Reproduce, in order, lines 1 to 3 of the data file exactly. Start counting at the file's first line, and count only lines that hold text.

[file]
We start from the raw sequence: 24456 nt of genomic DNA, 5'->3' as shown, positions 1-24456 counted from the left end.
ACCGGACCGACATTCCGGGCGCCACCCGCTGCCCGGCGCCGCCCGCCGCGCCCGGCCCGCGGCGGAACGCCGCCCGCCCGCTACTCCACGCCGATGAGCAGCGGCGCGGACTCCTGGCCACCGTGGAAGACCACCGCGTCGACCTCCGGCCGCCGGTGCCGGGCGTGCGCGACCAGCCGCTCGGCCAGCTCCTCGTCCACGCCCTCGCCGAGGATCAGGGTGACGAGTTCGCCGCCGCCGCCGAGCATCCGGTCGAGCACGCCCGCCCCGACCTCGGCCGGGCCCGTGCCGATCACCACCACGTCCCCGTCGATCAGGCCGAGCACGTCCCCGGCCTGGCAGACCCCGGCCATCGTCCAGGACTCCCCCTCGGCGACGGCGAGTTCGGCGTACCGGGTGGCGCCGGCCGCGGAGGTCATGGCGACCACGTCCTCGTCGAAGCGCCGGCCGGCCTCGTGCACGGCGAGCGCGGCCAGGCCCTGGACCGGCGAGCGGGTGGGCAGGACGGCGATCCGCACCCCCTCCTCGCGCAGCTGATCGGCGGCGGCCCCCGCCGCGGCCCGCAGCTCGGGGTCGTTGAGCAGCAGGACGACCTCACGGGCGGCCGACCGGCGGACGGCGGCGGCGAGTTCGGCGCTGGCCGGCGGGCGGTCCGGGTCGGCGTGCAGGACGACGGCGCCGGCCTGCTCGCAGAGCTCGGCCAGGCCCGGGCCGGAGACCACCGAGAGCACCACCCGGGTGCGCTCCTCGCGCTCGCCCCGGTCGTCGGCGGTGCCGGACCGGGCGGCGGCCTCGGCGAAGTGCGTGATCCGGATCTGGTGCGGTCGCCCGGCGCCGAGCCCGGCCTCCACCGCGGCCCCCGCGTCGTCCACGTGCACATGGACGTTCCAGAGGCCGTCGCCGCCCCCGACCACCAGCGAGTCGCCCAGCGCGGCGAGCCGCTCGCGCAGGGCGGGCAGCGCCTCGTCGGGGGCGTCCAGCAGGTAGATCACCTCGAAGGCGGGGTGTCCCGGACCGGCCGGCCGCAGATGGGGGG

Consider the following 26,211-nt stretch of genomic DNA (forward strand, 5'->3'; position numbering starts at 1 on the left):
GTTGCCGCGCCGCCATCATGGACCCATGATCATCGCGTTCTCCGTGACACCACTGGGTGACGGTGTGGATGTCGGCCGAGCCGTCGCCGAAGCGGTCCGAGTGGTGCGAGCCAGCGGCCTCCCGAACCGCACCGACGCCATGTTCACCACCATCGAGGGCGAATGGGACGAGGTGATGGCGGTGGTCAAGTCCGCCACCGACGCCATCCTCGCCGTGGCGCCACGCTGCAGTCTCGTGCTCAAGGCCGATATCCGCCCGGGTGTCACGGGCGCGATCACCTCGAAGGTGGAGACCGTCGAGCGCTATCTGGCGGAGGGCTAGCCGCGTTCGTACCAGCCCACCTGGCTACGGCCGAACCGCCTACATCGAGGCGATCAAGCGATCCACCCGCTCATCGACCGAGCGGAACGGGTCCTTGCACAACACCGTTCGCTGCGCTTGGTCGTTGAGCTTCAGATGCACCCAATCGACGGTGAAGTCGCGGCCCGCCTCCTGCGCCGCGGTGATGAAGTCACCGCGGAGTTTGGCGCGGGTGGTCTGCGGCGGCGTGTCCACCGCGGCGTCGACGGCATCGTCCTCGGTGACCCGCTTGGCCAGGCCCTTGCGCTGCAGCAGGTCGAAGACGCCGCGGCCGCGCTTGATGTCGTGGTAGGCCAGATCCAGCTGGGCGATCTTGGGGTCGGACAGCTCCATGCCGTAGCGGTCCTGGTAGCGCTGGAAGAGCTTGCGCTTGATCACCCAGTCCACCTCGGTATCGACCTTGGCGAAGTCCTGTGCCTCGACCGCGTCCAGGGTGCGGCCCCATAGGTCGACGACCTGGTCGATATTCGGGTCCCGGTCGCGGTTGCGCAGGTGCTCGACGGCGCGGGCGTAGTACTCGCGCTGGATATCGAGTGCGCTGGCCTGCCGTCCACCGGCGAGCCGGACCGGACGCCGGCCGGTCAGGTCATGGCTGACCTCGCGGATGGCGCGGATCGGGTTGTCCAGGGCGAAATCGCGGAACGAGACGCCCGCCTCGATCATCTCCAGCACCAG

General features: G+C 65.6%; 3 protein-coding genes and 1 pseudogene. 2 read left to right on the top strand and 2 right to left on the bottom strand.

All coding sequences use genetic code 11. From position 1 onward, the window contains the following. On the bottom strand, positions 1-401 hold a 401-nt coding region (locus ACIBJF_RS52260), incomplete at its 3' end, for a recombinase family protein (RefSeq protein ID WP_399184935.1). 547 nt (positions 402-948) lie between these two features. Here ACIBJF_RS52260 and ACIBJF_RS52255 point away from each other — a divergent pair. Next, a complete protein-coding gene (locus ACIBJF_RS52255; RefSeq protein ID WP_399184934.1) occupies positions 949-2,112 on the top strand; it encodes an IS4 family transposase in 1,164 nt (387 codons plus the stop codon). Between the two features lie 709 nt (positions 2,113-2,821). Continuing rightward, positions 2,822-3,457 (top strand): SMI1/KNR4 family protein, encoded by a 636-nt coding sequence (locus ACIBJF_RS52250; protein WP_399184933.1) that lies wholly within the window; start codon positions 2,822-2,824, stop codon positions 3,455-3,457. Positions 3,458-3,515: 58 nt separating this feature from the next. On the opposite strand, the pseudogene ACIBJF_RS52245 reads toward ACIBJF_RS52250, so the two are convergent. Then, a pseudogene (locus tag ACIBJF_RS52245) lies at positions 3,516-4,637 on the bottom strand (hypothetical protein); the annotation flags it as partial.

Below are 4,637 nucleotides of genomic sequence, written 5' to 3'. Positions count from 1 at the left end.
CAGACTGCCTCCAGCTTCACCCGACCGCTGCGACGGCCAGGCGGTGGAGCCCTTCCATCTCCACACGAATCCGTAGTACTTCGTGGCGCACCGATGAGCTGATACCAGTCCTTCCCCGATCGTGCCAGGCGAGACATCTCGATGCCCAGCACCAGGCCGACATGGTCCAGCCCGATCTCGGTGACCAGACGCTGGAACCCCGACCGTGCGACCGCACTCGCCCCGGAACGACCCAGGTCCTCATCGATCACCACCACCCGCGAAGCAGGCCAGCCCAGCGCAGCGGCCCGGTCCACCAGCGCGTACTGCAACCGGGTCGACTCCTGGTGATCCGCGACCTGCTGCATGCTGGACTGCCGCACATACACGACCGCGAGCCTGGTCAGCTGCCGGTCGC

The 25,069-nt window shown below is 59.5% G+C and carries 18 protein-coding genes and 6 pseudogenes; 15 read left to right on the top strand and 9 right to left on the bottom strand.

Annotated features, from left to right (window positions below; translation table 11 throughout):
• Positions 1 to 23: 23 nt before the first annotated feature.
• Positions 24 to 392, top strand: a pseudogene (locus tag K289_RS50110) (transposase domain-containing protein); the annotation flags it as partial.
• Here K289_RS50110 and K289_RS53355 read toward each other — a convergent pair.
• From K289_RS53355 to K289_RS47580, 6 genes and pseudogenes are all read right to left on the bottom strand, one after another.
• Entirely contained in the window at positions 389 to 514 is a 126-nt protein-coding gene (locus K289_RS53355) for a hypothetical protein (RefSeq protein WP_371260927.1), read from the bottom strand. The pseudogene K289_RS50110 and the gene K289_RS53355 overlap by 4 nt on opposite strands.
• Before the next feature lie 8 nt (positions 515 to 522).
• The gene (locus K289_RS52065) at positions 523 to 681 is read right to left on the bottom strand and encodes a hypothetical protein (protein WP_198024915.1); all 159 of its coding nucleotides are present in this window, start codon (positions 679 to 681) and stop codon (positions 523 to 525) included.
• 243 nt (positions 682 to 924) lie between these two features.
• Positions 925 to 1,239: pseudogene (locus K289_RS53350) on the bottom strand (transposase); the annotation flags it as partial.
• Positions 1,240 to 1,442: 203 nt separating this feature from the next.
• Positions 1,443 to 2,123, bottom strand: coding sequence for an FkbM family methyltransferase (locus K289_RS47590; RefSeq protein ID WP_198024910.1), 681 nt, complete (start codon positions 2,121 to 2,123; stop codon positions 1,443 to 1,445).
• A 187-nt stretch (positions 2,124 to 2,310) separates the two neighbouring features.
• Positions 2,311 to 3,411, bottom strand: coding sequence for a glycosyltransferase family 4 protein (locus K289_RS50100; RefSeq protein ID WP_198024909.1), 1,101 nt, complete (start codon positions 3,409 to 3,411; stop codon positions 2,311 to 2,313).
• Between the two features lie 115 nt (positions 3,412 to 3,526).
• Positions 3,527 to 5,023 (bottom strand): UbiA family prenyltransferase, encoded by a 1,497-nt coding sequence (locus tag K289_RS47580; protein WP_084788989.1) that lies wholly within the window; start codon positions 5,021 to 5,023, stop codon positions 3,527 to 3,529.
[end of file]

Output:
We start from the raw sequence: 24456 nt of genomic DNA, 5'->3' as shown, positions 1-24456 counted from the left end.
ACCGGACCGACATTCCGGGCGCCACCCGCTGCCCGGCGCCGCCCGCCGCGCCCGGCCCGCGGCGGAACGCCGCCCGCCCGCTACTCCACGCCGATGAGCAGCGGCGCGGACTCCTGGCCACCGTGGAAGACCACCGCGTCGACCTCCGGCCGCCGGTGCCGGGCGTGCGCGACCAGCCGCTCGGCCAGCTCCTCGTCCACGCCCTCGCCGAGGATCAGGGTGACGAGTTCGCCGCCGCCGCCGAGCATCCGGTCGAGCACGCCCGCCCCGACCTCGGCCGGGCCCGTGCCGATCACCACCACGTCCCCGTCGATCAGGCCGAGCACGTCCCCGGCCTGGCAGACCCCGGCCATCGTCCAGGACTCCCCCTCGGCGACGGCGAGTTCGGCGTACCGGGTGGCGCCGGCCGCGGAGGTCATGGCGACCACGTCCTCGTCGAAGCGCCGGCCGGCCTCGTGCACGGCGAGCGCGGCCAGGCCCTGGACCGGCGAGCGGGTGGGCAGGACGGCGATCCGCACCCCCTCCTCGCGCAGCTGATCGGCGGCGGCCCCCGCCGCGGCCCGCAGCTCGGGGTCGTTGAGCAGCAGGACGACCTCACGGGCGGCCGACCGGCGGACGGCGGCGGCGAGTTCGGCGCTGGCCGGCGGGCGGTCCGGGTCGGCGTGCAGGACGACGGCGCCGGCCTGCTCGCAGAGCTCGGCCAGGCCCGGGCCGGAGACCACCGAGAGCACCACCCGGGTGCGCTCCTCGCGCTCGCCCCGGTCGTCGGCGGTGCCGGACCGGGCGGCGGCCTCGGCGAAGTGCGTGATCCGGATCTGGTGCGGTCGCCCGGCGCCGAGCCCGGCCTCCACCGCGGCCCCCGCGTCGTCCACGTGCACATGGACGTTCCAGAGGCCGTCGCCGCCCCCGACCACCAGCGAGTCGCCCAGCGCGGCGAGCCGCTCGCGCAGGGCGGGCAGCGCCTCGTCGGGGGCGTCCAGCAGGTAGATCACCTCGAAGGCGGGGTGTCCCGGACCGGCCGGCCGCAGATGGGGGG

Consider the following 26,211-nt stretch of genomic DNA (forward strand, 5'->3'; position numbering starts at 1 on the left):